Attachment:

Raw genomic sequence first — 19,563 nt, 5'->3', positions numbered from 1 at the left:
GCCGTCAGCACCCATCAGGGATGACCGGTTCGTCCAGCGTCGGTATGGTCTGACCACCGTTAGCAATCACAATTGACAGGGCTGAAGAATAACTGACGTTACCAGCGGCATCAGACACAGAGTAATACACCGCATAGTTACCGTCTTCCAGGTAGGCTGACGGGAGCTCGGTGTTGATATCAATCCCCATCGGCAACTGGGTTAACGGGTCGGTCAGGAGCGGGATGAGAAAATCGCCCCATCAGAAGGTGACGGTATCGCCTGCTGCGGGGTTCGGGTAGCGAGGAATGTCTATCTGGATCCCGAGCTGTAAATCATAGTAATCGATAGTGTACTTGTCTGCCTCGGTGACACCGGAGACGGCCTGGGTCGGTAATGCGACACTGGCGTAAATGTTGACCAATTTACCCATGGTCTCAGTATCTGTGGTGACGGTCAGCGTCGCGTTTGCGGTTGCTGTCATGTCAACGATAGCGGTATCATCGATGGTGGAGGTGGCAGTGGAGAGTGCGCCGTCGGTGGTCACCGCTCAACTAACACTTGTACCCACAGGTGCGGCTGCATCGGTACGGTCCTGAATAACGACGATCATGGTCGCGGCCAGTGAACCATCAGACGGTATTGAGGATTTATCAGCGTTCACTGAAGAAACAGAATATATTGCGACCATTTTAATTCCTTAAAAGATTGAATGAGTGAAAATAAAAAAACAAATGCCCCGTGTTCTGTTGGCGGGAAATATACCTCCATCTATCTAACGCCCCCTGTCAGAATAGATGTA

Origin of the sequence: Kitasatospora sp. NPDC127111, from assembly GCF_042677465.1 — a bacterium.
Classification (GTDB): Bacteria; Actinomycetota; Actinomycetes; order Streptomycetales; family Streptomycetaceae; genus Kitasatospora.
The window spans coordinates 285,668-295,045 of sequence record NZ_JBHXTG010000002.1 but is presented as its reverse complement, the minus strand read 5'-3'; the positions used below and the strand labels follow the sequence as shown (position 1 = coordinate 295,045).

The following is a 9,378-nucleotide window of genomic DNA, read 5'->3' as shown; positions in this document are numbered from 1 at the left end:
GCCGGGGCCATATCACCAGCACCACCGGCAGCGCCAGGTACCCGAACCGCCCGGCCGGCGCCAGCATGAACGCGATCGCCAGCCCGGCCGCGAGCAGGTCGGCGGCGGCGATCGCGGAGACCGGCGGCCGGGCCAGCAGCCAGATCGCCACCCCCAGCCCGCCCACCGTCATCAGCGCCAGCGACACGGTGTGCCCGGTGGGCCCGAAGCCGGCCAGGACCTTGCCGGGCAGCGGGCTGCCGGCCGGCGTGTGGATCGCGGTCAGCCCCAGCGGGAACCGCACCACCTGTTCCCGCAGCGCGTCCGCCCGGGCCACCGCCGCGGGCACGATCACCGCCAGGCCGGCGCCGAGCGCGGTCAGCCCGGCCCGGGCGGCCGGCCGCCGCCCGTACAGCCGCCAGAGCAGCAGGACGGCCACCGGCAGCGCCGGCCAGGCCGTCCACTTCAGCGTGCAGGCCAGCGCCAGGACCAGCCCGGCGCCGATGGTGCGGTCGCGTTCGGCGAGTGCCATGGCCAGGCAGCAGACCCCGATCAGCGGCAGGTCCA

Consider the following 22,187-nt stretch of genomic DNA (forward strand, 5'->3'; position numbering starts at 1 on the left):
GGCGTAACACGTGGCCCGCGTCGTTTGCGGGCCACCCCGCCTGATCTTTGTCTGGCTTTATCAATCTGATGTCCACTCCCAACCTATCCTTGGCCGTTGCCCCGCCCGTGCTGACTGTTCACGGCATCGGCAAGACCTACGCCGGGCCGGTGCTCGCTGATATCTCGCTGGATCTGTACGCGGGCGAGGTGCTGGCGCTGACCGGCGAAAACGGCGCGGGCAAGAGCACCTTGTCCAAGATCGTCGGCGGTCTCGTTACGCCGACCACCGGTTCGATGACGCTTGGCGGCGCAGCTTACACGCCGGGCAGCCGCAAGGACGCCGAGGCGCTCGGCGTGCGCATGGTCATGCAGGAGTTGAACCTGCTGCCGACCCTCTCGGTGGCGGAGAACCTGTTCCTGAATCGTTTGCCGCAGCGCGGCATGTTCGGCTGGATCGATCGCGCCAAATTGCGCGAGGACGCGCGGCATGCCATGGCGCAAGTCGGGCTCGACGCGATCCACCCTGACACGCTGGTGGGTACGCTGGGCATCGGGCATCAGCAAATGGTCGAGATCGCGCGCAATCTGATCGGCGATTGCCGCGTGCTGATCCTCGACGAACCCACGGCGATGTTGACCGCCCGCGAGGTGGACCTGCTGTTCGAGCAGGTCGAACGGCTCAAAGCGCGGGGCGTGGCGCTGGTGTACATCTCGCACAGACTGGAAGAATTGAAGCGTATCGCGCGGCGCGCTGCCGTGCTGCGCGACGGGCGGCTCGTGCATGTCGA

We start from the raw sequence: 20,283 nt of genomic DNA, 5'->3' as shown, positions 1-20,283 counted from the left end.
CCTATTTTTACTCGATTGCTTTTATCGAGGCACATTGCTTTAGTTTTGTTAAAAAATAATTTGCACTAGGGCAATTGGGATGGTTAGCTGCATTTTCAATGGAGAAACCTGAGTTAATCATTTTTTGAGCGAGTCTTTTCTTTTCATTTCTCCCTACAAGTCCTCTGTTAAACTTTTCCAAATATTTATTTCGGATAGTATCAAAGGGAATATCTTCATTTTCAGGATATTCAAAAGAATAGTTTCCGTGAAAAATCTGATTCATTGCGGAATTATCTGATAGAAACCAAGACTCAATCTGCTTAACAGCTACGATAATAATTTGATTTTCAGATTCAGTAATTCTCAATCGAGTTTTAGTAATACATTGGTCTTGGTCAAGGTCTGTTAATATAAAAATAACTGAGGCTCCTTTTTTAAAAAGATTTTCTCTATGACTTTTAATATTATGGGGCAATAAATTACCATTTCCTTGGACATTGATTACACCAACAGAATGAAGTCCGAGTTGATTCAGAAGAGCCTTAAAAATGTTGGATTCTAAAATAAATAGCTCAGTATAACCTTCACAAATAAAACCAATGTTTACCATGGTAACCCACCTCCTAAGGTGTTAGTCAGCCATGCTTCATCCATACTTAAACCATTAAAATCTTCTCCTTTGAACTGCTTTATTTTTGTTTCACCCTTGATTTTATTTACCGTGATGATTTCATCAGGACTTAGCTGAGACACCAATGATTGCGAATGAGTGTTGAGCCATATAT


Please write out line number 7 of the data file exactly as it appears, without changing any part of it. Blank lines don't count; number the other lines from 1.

GCCGGGGCCATATCACCAGCACCACCGGCAGCGCCAGGTACCCGAACCGCCCGGCCGGCGCCAGCATGAACGCGATCGCCAGCCCGGCCGCGAGCAGGTCGGCGGCGGCGATCGCGGAGACCGGCGGCCGGGCCAGCAGCCAGATCGCCACCCCCAGCCCGCCCACCGTCATCAGCGCCAGCGACACGGTGTGCCCGGTGGGCCCGAAGCCGGCCAGGACCTTGCCGGGCAGCGGGCTGCCGGCCGGCGTGTGGATCGCGGTCAGCCCCAGCGGGAACCGCACCACCTGTTCCCGCAGCGCGTCCGCCCGGGCCACCGCCGCGGGCACGATCACCGCCAGGCCGGCGCCGAGCGCGGTCAGCCCGGCCCGGGCGGCCGGCCGCCGCCCGTACAGCCGCCAGAGCAGCAGGACGGCCACCGGCAGCGCCGGCCAGGCCGTCCACTTCAGCGTGCAGGCCAGCGCCAGGACCAGCCCGGCGCCGATGGTGCGGTCGCGTTCGGCGAGTGCCATGGCCAGGCAGCAGACCCCGATCAGCGGCAGGTCCA